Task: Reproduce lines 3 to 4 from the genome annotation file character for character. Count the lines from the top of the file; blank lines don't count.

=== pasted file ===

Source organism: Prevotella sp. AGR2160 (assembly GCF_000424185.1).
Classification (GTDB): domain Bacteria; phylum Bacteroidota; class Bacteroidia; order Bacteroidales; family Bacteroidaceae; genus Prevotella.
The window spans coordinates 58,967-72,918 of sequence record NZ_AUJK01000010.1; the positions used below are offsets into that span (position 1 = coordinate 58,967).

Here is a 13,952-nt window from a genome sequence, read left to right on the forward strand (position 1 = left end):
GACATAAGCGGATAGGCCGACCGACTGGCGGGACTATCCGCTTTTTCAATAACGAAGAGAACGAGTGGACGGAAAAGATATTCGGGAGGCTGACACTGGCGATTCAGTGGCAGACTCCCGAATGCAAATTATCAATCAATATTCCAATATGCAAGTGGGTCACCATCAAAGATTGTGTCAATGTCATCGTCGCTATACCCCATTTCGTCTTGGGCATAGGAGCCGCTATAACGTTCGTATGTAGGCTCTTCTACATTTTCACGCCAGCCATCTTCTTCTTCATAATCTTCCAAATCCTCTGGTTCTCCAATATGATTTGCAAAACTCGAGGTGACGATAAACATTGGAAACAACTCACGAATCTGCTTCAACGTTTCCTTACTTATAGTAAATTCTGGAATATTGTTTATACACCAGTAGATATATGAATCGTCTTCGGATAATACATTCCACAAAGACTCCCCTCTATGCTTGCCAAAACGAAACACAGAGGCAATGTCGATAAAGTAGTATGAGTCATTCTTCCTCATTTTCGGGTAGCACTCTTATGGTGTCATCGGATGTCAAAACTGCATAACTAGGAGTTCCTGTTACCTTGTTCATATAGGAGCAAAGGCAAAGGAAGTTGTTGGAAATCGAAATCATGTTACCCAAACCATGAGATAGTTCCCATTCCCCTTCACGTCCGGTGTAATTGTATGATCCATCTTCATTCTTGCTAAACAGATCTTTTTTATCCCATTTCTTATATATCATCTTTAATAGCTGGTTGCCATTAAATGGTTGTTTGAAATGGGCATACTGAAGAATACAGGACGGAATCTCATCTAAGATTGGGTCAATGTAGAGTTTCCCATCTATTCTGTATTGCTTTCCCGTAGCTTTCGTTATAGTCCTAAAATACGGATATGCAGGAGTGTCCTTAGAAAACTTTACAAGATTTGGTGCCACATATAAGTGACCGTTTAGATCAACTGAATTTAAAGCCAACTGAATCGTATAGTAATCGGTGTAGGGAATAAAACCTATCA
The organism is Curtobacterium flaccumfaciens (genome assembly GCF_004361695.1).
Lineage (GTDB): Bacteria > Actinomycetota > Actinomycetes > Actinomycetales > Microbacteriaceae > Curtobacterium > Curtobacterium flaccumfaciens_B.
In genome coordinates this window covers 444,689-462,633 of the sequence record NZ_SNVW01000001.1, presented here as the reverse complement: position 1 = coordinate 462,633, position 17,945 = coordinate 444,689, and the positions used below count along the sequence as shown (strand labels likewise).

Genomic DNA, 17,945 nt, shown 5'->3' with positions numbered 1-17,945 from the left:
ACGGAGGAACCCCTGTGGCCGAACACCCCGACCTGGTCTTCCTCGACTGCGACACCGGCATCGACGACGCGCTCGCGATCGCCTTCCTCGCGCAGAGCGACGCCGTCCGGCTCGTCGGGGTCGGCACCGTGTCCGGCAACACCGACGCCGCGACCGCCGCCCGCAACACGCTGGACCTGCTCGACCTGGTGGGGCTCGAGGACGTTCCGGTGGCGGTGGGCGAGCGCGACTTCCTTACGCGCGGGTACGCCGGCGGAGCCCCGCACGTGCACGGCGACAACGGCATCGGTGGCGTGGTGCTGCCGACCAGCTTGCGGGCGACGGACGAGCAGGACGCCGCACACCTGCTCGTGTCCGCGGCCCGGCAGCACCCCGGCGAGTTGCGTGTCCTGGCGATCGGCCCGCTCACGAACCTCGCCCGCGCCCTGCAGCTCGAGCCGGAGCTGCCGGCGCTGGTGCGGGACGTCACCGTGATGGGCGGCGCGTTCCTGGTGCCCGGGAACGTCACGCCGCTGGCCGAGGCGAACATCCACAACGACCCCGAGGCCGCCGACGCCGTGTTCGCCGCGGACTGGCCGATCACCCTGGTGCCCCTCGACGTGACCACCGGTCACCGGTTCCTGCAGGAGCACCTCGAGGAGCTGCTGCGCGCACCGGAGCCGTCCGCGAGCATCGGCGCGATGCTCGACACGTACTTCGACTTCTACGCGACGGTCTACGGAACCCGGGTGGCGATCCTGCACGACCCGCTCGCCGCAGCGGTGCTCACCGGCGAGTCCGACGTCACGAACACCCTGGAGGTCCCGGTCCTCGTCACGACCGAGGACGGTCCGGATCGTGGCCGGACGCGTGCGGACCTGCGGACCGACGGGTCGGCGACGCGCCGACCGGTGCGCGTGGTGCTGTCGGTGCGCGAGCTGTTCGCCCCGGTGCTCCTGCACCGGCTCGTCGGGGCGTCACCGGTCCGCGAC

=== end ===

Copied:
The window spans coordinates 58,967-72,918 of sequence record NZ_AUJK01000010.1; the positions used below are offsets into that span (position 1 = coordinate 58,967).

Here is a 13,952-nt window from a genome sequence, read left to right on the forward strand (position 1 = left end):